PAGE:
Tumours of the orbit

CLINICAL SYMPTOMS AND SIGNS

Orbital pain: prominent in rapidly growing malignant tumours, but also a characteristic feature of orbital granuloma and carotid-cavernous fistula.

Proptosis: forward displacement of the globe is a common feature, progressing gradually and painlessly over months or years (benign tumours) or rapidly (malignant lesions). Lid swelling: may be pronounced in orbital granuloma, dysthyroid exophthalmos or carotid-cavernous fistula.

Palpation: may reveal a mass causing globe or lid distortion - especially with lacrimal gland tumours or with a mucocele. Pulsation indicates a vascular lesion - carotid-cavernous fistula or arteriovenous malformation - listen for a bruit.

Eye movements: often limited for mechanical reasons, but if marked, may result from a dysthyroid ophthalmoplegia or from III, IV or VI nerve lesions in the orbital fissure (e.g. Tolosa Hunt syndrome) or cavernous sinus.

Visual acuity: may diminish due to direct involvement of the optic nerve or retina, or indirectly from occlusion of vascular structures.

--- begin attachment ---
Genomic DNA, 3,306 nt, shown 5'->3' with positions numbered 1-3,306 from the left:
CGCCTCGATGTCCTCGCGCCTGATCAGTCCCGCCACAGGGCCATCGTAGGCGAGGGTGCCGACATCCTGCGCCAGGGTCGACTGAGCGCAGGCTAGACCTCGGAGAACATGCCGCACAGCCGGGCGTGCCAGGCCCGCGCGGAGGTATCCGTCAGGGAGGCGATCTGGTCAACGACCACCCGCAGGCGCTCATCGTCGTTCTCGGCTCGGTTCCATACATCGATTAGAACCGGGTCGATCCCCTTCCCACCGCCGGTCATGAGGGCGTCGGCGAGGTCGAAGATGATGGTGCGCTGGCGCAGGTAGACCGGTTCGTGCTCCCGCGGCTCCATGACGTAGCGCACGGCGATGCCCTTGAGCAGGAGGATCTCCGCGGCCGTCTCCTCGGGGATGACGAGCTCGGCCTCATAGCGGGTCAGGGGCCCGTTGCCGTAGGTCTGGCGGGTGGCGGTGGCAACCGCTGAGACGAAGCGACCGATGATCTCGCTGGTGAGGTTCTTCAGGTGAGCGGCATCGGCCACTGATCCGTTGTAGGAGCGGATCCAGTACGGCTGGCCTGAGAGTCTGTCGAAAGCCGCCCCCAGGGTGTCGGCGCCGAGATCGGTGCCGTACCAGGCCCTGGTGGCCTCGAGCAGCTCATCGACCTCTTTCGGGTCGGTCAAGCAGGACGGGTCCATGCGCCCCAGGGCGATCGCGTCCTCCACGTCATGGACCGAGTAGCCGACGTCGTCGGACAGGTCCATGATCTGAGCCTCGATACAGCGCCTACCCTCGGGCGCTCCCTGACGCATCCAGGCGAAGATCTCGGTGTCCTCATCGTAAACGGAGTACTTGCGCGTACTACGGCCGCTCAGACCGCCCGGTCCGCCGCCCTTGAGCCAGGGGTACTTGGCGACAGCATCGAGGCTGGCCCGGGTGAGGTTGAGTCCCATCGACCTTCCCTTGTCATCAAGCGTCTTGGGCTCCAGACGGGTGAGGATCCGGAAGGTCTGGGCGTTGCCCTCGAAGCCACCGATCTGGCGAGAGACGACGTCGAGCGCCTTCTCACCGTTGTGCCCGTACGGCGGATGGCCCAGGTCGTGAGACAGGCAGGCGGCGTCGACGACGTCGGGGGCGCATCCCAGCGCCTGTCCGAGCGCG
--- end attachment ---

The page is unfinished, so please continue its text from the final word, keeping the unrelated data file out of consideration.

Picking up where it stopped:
INVESTIGATIONS

X-ray of the orbit: may reveal local erosion (malignancy), dilatation of the optic foramen (meningioma, optic nerve glioma) and occasionally calcification (retinoblastoma, lacrimal gland tumours). A meningioma often causes local sclerosis. CT scan of the orbits demonstrates the precise site of intraorbital pathology and shows the presence of any intracranial extension.

Axial view showing an optic nerve glioma. _

Coronal views are of value in assessing the size of the optic nerve and extraocular muscles and the floor and roof of the orbit

MRI may provide more information in certain conditions, e.g. meningioma of the optic nerve sheath.

MANAGEMENT

benigk tumours: require excision, but if visual loss would inevitably result, the clinician may adopt a conservative approach.

malignant tumours: require biopsy plus radiotherapy. Lymphomas may also benefit from chemotherapy. Occasionally localised lesions (e.g. carcinoma of the lacrimal gland) require radical resection. Operative approach

Ethmoidal: for anterior tumours, — lying medial to the optic nerve radical resection. Operative approach

Ethmoidal: for anterior tumours, — lying medial to the optic nerve

___|___Frontal-transcranial: for tumours with intracranial extension or lying posterior and medial to the optic nerve

- Lateral: for tumours lying superior, lateral or inferior to the optic nerve

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